Artwork of the Day: In Good Taste, John-Mark Gleadow
John-Mark’s painting career began with still lifes, and then centered on portraitures. Five years ago he began painting his most recent series which has fused the centuries-old theme of painting book spines with his love of figurative work. He explains that the style has allowed him to broaden the thematic horizons of his paintings.
The wonderful thing about working in this vein is how limitless the subject matter can be and how it makes for a logical way of combining entirely different topics, producing a work of art that’s beautiful as a whole, not just aesthetically, but thematically as well.
John-Mark’s early influences, Rene Magritte, Salvador Dalí and Vermeer, can all be seen in the crisp yet very personal realism of the book covers.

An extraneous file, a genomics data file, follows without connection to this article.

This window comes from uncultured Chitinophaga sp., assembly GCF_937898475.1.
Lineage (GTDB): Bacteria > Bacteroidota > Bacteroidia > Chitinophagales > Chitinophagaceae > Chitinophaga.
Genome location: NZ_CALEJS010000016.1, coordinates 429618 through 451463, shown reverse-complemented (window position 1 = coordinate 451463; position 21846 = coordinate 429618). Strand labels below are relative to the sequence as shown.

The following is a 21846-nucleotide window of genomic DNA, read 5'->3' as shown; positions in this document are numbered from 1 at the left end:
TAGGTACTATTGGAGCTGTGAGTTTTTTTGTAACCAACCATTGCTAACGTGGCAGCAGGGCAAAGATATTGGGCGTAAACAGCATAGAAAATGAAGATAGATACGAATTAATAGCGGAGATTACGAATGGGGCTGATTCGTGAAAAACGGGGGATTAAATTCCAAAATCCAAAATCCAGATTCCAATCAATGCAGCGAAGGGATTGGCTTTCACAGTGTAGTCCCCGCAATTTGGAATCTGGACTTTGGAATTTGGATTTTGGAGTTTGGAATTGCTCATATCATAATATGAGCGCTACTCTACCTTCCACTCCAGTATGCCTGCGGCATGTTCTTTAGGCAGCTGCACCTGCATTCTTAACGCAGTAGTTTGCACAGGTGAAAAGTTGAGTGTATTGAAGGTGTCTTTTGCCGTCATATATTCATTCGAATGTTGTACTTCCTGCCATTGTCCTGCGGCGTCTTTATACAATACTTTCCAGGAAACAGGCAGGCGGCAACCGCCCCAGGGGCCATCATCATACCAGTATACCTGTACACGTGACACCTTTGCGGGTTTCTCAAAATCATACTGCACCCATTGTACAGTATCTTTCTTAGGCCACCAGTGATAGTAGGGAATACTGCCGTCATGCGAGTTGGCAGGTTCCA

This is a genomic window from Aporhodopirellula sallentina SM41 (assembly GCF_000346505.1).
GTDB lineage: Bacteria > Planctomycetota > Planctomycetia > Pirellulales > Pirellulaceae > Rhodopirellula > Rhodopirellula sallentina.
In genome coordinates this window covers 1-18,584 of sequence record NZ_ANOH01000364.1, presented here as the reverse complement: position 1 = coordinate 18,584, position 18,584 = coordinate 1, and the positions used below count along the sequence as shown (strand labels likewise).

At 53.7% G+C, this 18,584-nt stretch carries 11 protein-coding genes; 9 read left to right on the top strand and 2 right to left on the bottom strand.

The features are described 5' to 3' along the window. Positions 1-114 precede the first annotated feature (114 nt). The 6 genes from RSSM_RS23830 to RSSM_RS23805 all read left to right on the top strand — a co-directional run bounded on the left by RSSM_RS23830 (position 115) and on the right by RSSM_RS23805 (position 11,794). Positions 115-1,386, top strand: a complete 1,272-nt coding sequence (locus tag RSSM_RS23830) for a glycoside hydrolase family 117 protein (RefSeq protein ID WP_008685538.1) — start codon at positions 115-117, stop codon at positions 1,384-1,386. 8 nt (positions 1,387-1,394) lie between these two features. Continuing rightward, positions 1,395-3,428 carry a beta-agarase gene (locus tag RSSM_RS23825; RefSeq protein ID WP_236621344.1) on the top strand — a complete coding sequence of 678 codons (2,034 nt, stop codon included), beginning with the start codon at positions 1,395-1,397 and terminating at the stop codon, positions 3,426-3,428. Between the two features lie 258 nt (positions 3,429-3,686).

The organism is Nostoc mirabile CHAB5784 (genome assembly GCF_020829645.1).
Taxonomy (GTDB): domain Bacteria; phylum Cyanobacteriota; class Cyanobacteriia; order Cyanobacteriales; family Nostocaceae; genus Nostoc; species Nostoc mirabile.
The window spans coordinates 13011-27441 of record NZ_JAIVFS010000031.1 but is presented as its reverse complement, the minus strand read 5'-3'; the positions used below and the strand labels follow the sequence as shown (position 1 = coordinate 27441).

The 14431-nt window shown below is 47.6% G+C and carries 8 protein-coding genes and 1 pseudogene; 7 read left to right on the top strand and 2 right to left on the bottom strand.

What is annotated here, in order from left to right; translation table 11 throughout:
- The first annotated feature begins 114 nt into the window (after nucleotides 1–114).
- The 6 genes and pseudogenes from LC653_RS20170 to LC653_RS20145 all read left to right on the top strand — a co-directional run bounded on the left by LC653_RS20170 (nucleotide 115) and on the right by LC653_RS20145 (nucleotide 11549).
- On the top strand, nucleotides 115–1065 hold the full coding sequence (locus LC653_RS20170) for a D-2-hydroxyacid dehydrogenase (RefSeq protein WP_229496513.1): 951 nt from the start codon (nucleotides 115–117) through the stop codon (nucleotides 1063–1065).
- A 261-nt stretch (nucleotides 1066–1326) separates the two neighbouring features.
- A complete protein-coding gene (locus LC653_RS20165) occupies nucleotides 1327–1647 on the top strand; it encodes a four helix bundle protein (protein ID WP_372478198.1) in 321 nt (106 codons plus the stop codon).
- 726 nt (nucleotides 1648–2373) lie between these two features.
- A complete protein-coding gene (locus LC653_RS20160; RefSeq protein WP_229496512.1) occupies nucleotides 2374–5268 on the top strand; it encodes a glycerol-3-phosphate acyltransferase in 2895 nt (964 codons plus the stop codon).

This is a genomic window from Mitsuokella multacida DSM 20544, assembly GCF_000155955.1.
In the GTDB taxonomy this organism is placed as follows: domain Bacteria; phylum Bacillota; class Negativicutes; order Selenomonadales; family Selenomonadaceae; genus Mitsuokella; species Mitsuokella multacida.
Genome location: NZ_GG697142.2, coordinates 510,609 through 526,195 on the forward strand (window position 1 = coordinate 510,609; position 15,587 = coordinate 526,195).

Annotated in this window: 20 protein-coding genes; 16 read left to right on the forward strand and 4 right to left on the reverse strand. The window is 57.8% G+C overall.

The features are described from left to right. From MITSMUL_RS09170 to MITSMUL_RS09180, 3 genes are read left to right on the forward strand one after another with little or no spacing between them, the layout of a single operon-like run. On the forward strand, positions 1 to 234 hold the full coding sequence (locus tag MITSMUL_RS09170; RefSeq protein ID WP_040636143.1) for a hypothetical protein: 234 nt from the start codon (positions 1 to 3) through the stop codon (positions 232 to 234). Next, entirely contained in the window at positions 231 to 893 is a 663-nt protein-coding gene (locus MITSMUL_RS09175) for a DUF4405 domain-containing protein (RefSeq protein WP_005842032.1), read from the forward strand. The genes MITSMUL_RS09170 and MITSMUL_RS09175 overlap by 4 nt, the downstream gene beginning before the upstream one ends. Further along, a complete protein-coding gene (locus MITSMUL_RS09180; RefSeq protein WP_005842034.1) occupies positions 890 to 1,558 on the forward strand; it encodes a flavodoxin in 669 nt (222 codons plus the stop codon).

I fell in love with the beauty of their imagery and have always been in awe of their amazing gift for depicting reality, or their version of it. My desire is that my abilities would be used for creating works that are beautiful and that, when viewed as a whole, convince the viewer not only that what they’re seeing is real but that there’s truth in it. For that reason I find strict photo-realism a somewhat unsatisfying undertaking.
Painting book spines highlights John-Mark’s trademark use of vibrant colors — an element of his work made more intriguing due to the challenges he faces with his own colorblindness.
Born in 1976, John-Mark had already achieved gallery representation by the time he received his Bachelor of Fine Arts degree from the University of Delaware in 1999. Renowned for his skill as a draftsman and ability for creating hyperrealstic oil paintings, he has gone on to garner various awards, solo shows and grants and has been met with commercial success in the numerous galleries carrying his work from coast to coast in the United States and beyond.